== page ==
WNBA Playoffs: Dawn Looks for Daylight
Houston Comets All-Star point guard Dawn Staley has been in this spot before.
In 2001, her former Charlotte Sting team was down 0-1 in the Eastern best-of-three semifinals after surrendering a lead late in the game to the New York Liberty.
But the Sting found a way to prevail in the next two games in New York and went on to become the only team in the history of the WNBA playoffs, now in year No. 9, to drop a home game and then recover to win the next two on the road.
Ironically, the coach of Charlotte that year was Anne Donovan, who will be on the opposing side Thursday night with the defending WNBA champion Seattle Storm trying to prevent Staley and her new Houston teammates from staying alive to go after that achievement.
A win for the Comets extends the series into Saturday. A loss in the best-of-three matchups advances the Storm one level closer to returning to the finals.
In the world of Dawn Staley, life is an ongoing light switch that quickly flips her from one stage to the next.
Shortly after Charlotte fell to the Los Angeles Sparks at the Staples Center on the West Coast in the championship finals in 2001, Staley responded to a complex question from one reporter by saying:
“Right now, I’m the coach of Temple. I changed hats when the final buzzer sounded.”
That’s what will happen again Thursday night or Saturday if Houston is eliminated.
Staley will quickly transform from her summer emphasis, much of which was spent with the lowly Charlotte squad prior to last month’s trade, to grabbing the reins at Temple, where her Owls will looking for an encore performance to a season that saw them earn their first-ever national ranking and set a ton of program records that included a 25-game win streak.
Life was a little calmer in the home office this summer in Philadelphia, while Staley has been performing her WNBA role, which will probably come to an end after next season.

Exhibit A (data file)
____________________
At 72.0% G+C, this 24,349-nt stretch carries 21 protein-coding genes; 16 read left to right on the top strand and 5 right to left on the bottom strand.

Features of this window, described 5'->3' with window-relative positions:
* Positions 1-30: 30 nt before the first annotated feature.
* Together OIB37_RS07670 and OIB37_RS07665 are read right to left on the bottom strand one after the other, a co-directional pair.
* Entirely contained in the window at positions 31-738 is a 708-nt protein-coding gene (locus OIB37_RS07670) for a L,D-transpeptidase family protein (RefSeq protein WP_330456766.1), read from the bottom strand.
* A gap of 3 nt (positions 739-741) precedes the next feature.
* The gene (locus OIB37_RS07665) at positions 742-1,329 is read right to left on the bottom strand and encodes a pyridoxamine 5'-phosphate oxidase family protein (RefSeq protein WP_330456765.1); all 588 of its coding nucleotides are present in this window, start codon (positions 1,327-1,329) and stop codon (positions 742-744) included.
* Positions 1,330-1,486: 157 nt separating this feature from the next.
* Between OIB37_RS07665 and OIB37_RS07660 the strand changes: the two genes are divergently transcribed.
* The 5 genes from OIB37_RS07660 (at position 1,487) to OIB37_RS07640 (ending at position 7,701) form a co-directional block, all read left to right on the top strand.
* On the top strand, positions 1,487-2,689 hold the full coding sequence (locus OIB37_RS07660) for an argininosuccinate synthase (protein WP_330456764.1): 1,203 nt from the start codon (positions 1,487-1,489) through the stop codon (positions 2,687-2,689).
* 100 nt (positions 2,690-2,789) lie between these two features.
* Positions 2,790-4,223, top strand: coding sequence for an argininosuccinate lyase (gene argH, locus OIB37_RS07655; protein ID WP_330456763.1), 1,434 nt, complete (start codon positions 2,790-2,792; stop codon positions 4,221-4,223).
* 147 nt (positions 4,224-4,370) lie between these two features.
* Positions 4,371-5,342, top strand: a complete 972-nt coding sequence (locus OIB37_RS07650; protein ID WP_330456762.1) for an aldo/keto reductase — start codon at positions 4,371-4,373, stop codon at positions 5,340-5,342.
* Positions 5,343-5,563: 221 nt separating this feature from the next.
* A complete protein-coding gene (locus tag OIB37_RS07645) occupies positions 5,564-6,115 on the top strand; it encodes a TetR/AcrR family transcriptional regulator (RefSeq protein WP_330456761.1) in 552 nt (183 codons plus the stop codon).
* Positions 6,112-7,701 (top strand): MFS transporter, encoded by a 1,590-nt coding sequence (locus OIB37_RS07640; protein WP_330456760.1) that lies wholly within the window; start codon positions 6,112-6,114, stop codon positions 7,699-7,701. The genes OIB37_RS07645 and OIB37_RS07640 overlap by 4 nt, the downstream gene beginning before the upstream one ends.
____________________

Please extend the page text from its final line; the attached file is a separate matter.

For the first time since she joined the coaching ranks in the spring of 2000, Staley did not have to issue a "help wanted ad" to fill vacancies on her staff when an assistant had departed for opportunities elsewhere.
Among Staley's veterans who will welcome her back to North Broad Street to greet her sooner or later will be senior center Candice Dupree, who was on the gold-medal winning United States squad at the World University Games in Turkey last month.
Although having been with Houston a few weeks, Staley was able to help the Comets return to the playoffs after the team was on the postseason sidelines last summer for the first time.
Houston, of course, won the first four WNBA titles and challenged for the next two until being eliminated in the West.
Fighting the Fever.
The New York Liberty are not sick, but coach Pat Coyle needs to find a way to avoid being overcome by Fever a second time, Thursday night.
Specifically, it’s the Indiana Fever who will be out to eliminate the Liberty and win a playoff series for the first time in franchise history.
New York has had a history of comebacks in the playoffs after dropping series openers, but in all those situations the Liberty has had the comforts of Madison Square Garden and its huge fan base to get the job done.
It doesn’t help the Liberty that the taller and more athletic Fever has dominated regular season play with 3-1 records the last three summers after New York, one of the eight original WNBA squads in 1997. Indiana lost to New York the first three seasons after the Fever joined the league in 2000.
The Liberty have found ways to stay alive before, the most dramatic of which was when former all-star guard Teresa Weatherspoon’s mid-court shot at the buzzer against Houston won the second game of the 1999 finals before the Comets claimed the series the next day.
The Connecticut Sun helped make the second set of conference semifinals the night of the heavweights by capturing a road win over the Detroit Shock that had mastered the WNBA’s top team, 3-1, in their Eastern Conference regular season series.
The Sun ran on high octane all night in the Motor City on the way to a 73-62 victory.
The Western Conference champion Sacramento Monarchs escaped danger in Los Angeles by outlasting the Sparks, 75-72.
The winners return home now, each having two chance to close out their respective series, beginning Friday night.
In the Connecticut game, the Sun opened a 16-point lead in the first half, only to have Detroit erase the deficit.
Had Detroit prevailed, it would have been the second biggest comeback in playoff history after Minnesota’s rally from a 17-point deficit against Los Angeles in the opening game of the 2003 Western semifinals.
Watching the playoffs with special interest are coach Dave Cowens and other officials of the Chicago nickname-to-come franchise, which will begin play next summer.
After existing teams protect five or six players on their rosters, not counting free agents who won’t be part of the mix, the new Chicago team sometime this winter will make its first personnel acquisitions off those other rosters.
And that’s it from here until the results from Thursday night are in. We’ll be on the scene in casino-land, Friday night.